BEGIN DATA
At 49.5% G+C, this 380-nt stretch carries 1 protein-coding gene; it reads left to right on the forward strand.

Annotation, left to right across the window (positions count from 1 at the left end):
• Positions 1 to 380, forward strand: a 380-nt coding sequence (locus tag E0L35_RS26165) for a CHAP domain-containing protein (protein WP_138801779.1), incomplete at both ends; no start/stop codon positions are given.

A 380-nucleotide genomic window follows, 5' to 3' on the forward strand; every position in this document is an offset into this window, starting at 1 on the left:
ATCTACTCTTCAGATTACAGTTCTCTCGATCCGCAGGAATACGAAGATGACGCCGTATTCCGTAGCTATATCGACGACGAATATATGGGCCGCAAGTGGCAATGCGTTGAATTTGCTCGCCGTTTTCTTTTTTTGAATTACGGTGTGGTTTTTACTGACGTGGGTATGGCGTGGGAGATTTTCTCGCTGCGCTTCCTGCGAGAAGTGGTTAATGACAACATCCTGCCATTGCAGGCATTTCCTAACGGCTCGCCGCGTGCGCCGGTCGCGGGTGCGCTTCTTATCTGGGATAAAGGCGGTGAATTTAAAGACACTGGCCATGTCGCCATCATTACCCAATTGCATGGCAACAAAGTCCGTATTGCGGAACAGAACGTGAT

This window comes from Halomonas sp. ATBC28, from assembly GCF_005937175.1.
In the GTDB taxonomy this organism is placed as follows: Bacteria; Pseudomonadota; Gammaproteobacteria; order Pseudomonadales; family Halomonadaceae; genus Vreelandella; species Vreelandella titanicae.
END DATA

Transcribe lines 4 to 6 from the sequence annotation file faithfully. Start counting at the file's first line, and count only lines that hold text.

A 380-nucleotide genomic window follows, 5' to 3' on the forward strand; every position in this document is an offset into this window, starting at 1 on the left:
ATCTACTCTTCAGATTACAGTTCTCTCGATCCGCAGGAATACGAAGATGACGCCGTATTCCGTAGCTATATCGACGACGAATATATGGGCCGCAAGTGGCAATGCGTTGAATTTGCTCGCCGTTTTCTTTTTTTGAATTACGGTGTGGTTTTTACTGACGTGGGTATGGCGTGGGAGATTTTCTCGCTGCGCTTCCTGCGAGAAGTGGTTAATGACAACATCCTGCCATTGCAGGCATTTCCTAACGGCTCGCCGCGTGCGCCGGTCGCGGGTGCGCTTCTTATCTGGGATAAAGGCGGTGAATTTAAAGACACTGGCCATGTCGCCATCATTACCCAATTGCATGGCAACAAAGTCCGTATTGCGGAACAGAACGTGAT

This window comes from Halomonas sp. ATBC28, from assembly GCF_005937175.1.